DUBLIN, Ireland – The Irish government is investigating ways of stimulating fresh exploration activity in its frontier western offshore basins.
At the recent Atlantic Ireland 2012 conference, Fergus O’Dowd, minister of state at the Department of Communications, Energy and Natural Resources, said the response to the2011 Atlantic Margin licensing round had been positive, with a record 13 authorizations issued to 12 companies, including seven entrants new to the Irish sector.
However, large areas on offer attracted no applications, despite the basins having proven petroleum systems. The conclusion was that poor to non-existent seismic data coverage was a factor that needed to be addressed.
Following consultation with the industry, the department designed a new seismic acquisition survey program, intended to provide a regional grid of high-quality seismic data over the frontier basins.
Tendering is under way for a seismic contractor, with acquisition scheduled for 2013. ENI has agreed to provide technical support and operatorship for the program, with close involvement of the department’s technical staff. The data should allow Ireland’s frontier resource potential to be predicted with much greater confidence, O’Dowd added, enabling the industry and the government to better evaluate future licensing opportunities.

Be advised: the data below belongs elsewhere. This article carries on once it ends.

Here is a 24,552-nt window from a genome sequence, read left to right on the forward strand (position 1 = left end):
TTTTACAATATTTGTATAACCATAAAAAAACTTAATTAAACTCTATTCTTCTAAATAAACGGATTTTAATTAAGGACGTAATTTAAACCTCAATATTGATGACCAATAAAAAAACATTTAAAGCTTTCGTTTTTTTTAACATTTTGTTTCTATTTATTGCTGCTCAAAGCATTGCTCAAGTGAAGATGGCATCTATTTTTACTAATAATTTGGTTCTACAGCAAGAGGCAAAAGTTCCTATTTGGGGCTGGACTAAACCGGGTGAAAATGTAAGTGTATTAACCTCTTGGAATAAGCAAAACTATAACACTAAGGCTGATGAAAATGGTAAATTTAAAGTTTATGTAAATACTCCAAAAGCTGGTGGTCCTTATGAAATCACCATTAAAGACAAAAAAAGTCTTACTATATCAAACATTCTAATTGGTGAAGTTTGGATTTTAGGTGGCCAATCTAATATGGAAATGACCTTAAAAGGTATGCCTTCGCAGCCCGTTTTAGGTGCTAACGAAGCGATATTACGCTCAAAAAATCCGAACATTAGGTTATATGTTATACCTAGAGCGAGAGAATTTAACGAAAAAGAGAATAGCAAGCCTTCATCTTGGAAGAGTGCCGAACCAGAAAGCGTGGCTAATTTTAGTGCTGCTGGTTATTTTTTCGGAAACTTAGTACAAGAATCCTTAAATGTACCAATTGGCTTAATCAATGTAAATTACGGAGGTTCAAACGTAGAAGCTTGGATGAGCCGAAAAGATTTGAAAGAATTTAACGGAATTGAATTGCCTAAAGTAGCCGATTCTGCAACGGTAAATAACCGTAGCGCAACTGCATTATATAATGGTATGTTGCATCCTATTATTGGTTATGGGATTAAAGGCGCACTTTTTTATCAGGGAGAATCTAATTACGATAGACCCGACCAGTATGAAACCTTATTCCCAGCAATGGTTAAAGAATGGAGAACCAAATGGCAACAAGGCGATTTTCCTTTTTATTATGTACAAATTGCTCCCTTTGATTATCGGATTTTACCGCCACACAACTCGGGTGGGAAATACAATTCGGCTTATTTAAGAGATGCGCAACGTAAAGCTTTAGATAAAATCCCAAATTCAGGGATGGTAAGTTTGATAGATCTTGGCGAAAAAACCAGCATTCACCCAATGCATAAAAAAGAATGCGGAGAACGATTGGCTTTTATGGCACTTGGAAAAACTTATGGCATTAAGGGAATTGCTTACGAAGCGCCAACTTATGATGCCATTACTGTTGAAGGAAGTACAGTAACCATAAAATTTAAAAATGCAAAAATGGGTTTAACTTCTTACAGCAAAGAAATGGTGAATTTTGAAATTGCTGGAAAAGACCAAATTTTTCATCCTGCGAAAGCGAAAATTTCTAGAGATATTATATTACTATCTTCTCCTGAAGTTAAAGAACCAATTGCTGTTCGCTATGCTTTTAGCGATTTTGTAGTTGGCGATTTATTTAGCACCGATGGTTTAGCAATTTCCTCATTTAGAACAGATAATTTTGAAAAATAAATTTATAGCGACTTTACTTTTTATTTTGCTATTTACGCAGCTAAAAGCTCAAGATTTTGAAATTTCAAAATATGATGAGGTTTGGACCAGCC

As for the location of any future Irish licensing rounds, the department is examining relevant factors and the impact of new data acquisition and prospectivity-assessments.
Another priority is to establish a clear, robust, transparent and effective regulatory framework governing oil and gas exploration and production, O’Dowd said. “In that regard, I welcome the progress being made by the Commission for Energy Regulation in establishing the petroleum safety framework.
“This new framework has drawn on best international practices in its development to ensure that the highest safety regulatory standards are in place in Ireland. Having been developed in close consultation and cooperation with the relevant statutory bodies and with industry, it will clearly set out, through guidelines and procedures, how the commission will carry out its petroleum safety functions.”
The commission should have an active role with regard to exploration drilling from 2014 onward and will serve as the upstream safety regulator when gas production starts from Shell’sCorrib field offshore western Ireland. This is now likely in late 2014.
The final element of the project, construction of the onshore part of theCorrib gas pipeline, is currently in progress.